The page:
Remember back in the day when we all united under one groove and everyone could agree that Spoonie Gee was the top wordsmith in the game? Neither do I. Truth be told, the Hip Hop landscape in 2007 is as diverse as the political spectrum in the debate on Iraq entering the new legislative year. On one side there’s still plenty of die-hard underground cats who wouldn’t get within ten feet of a major release even if it was dope (with the possible exception of Ghostface, the ultimate uniter); on the other, there’s just as many crass young playas who only fuck with the Jay-Zs and the Jeezys of the game. Ultimately, most of us fall somewhere in between. But there are a few things we as a community of participants and listeners can still agree on, despite the combined impacts of time, corporate meddling and sheer diversity of expression on a once (seemingly) collectivized culture. First, Hip Hop still values entrepreneurial spirit in all its forms: get it how you live it, make your own way, and if the majors front, drop it indy. This do-it-yourself spirit permeates the game, from underground acts building homegrown fan bases through live shows to hustling former drug slingers pumping mixtapes to create street buzz. In addition, we still want authenticity, or “realness,” a decidedly more slippery concept. As in all forms of expression, but especially those centered in words, the old adage “write what you know” holds true here. For example, the Clipse subject matter would be repulsive to many if it weren’t delivered with such true-to-life assuredness and authenticity. Likewise, we can also respect a group like Ugly Duckling for spitting about writing rhymes, having (good, clean) fun and gently exploring their faith because, hell, that’s who they are. One final thing we can all agree on: Quality. This is an even trickier concept than “realness” to define, but it seems that many of us just know it when we hear it. Case in point: most of us can agree that Dilla’s “Donuts” is simply a wonderful record, but there’s probably just as many different reasons for this assessment as there are people who enjoy and respect it.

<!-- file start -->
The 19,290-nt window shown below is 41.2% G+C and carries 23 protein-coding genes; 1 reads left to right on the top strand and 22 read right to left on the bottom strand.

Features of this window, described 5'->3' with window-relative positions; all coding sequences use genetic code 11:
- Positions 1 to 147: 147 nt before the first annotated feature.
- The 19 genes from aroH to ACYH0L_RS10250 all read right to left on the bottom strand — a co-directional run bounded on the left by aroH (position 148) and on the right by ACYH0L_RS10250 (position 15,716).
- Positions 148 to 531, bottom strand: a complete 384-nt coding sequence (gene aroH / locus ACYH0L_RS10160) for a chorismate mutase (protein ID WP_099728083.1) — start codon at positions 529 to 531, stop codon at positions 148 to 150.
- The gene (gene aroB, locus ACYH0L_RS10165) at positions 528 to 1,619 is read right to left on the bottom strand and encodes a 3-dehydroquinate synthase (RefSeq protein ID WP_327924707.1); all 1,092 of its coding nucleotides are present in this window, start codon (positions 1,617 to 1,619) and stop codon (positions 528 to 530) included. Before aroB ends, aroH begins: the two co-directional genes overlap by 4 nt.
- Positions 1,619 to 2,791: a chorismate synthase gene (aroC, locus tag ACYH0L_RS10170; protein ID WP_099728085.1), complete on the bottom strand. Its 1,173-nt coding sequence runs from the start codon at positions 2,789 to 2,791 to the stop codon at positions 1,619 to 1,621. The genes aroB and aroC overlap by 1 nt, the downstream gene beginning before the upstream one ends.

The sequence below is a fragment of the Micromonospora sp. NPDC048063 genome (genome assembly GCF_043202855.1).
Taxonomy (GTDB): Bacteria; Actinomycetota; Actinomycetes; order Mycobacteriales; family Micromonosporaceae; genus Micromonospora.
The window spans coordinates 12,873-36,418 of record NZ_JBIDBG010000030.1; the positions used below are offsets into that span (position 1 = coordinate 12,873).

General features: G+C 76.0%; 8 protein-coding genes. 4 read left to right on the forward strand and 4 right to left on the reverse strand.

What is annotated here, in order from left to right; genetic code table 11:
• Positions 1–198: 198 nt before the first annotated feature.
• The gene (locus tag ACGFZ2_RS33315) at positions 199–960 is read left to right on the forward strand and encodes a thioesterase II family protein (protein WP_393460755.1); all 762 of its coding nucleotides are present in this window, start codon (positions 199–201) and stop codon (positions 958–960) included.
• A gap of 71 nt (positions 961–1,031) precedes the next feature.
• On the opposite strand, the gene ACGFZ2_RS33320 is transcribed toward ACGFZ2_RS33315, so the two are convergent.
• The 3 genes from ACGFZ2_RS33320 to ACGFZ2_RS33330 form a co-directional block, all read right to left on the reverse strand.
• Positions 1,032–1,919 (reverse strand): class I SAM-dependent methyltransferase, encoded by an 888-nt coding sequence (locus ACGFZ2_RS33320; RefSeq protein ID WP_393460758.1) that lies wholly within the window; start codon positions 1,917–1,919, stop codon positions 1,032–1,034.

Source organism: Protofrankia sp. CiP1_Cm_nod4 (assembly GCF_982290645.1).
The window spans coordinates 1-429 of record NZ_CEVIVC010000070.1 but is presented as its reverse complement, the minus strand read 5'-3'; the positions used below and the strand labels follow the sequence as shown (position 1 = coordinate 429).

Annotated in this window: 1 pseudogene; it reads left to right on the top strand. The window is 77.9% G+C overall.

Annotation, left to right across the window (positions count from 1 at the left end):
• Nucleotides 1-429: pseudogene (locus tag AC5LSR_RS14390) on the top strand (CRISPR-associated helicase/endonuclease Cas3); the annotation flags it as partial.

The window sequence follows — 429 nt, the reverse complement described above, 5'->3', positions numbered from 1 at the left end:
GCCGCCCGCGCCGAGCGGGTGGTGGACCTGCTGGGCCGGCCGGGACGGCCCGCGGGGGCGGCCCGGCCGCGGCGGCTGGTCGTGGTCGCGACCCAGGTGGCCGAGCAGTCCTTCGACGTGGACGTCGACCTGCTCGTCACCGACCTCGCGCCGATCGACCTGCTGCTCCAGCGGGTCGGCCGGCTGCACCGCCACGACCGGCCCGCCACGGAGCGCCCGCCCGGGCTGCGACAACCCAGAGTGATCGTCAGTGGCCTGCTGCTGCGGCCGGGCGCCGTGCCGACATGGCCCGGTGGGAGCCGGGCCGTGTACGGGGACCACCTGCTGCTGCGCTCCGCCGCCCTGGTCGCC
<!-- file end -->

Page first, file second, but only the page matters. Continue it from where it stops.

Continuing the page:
So in 2007, this is the unofficial triumphant for universally dope Hip Hop: fiscal/artistic independence, authenticity of expression, and Quality. This is what we can all agree on (except, perhaps, for the baffling millions who will continue to reward the greedy legacy-tarnishing bullshit of another series of terrible and sad Tupac releases). And this is what you will find on “EV Records Presents: Everything,” a simple but rock-solid collection of songs unified in their sonic and ideological vision, yet diverse enough to keep full-length freshness intact. Much of the talent featured also have a financial stake in the label and its studio, built from the ground up in Chicago over the last 8 years (Producer Copperpot now runs the label, while producer K-Kruz runs the studio). Out of that specific city but appealing to anyone with a sense of taste, the comp uses many MCs associated with the label and culls together beats from the four in-house producers of EV Records, who each get 3 to 4 joints in which to shine. And shine they do.
Those four producers give the mic over to a variety of new and old, local and national talent, and (amazingly for a comp) no one disappoints. The MCs found here seem to have been handpicked because of their skill, of course, but also (and more importantly, perhaps) because of their ability and willingness to create a genuine tone of voice. In short, “Everything” is full of great vocal turns, from Royce Da 5’9 verbal slaying to open things on “The Mic” to Chi-town native Psalm One’s cool-as-ice turn on “Things I Do,” to the numerous messy and heartfelt examinations regarding relationships (a rare thing indeed in Hip Hop). So even with standard production, it would be a satisfying platter of true-to-life MCing; but again, the record really works as a unified text because of its beatwork. Each producer has the ability to craft beats both infectiously rowdy and laid-back smooth, while keeping it under a unified framework of timeless boom-bap, jazzy sample riffs and a commitment to neither overshadow nor underwhelm the vocalist. Together, Earmint, Overflo, Copperpot and K-Kruz lovingly craft sonics at turns ominous, soulful, and joyous, seemingly borrowing from the best board-men from the Chi (Kanye, No ID) and elsewhere (Preemo, Pete Rock, early Dilla) without aping any of them. There are no individual accolades to give out here, as the entire record is one big highlight. And in the age of I-pods and downloadable songs, such a unified and complete product is a precious find indeed.
Anyone from the Chi, or even the Midwest, should be proud to call the talent of EV Records one of its own. If they’re not making national noise by the time 2008 rolls around, it’s probably for the same reasons my favorite TV show “Freaks and Geeks” got cancelled: failure of the masses to appreciate brilliance. Don’t sleep!